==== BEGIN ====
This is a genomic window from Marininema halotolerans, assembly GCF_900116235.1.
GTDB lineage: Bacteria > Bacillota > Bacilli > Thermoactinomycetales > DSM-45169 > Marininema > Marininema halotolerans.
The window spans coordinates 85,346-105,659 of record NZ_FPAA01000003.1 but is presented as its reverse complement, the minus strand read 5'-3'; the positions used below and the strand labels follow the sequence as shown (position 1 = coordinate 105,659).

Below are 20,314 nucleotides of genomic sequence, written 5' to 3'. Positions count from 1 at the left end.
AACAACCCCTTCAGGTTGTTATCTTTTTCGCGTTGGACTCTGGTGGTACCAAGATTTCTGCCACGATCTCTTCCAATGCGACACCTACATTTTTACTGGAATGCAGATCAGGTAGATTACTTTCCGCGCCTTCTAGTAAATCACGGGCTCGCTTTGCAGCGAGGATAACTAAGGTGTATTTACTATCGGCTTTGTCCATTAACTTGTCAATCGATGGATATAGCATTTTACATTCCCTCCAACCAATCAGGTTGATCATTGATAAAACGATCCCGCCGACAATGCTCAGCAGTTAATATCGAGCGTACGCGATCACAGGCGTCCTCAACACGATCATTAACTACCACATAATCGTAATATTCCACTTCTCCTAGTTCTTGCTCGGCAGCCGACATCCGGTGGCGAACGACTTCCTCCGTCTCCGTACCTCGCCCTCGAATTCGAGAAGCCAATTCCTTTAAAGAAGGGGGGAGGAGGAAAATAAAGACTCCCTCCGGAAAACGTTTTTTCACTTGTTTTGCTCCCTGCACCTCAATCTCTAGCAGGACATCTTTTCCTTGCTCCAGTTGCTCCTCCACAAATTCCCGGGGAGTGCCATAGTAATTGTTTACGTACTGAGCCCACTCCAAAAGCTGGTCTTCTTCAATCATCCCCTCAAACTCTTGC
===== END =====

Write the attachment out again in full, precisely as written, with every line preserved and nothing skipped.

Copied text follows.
This is a genomic window from Marininema halotolerans, assembly GCF_900116235.1.
GTDB lineage: Bacteria > Bacillota > Bacilli > Thermoactinomycetales > DSM-45169 > Marininema > Marininema halotolerans.
The window spans coordinates 85,346-105,659 of record NZ_FPAA01000003.1 but is presented as its reverse complement, the minus strand read 5'-3'; the positions used below and the strand labels follow the sequence as shown (position 1 = coordinate 105,659).

Below are 20,314 nucleotides of genomic sequence, written 5' to 3'. Positions count from 1 at the left end.
AACAACCCCTTCAGGTTGTTATCTTTTTCGCGTTGGACTCTGGTGGTACCAAGATTTCTGCCACGATCTCTTCCAATGCGACACCTACATTTTTACTGGAATGCAGATCAGGTAGATTACTTTCCGCGCCTTCTAGTAAATCACGGGCTCGCTTTGCAGCGAGGATAACTAAGGTGTATTTACTATCGGCTTTGTCCATTAACTTGTCAATCGATGGATATAGCATTTTACATTCCCTCCAACCAATCAGGTTGATCATTGATAAAACGATCCCGCCGACAATGCTCAGCAGTTAATATCGAGCGTACGCGATCACAGGCGTCCTCAACACGATCATTAACTACCACATAATCGTAATATTCCACTTCTCCTAGTTCTTGCTCGGCAGCCGACATCCGGTGGCGAACGACTTCCTCCGTCTCCGTACCTCGCCCTCGAATTCGAGAAGCCAATTCCTTTAAAGAAGGGGGGAGGAGGAAAATAAAGACTCCCTCCGGAAAACGTTTTTTCACTTGTTTTGCTCCCTGCACCTCAATCTCTAGCAGGACATCTTTTCCTTGCTCCAGTTGCTCCTCCACAAATTCCCGGGGAGTGCCATAGTAATTGTTTACGTACTGAGCCCACTCCAAAAGCTGGTCTTCTTCAATCATCCCCTCAAACTCTTGC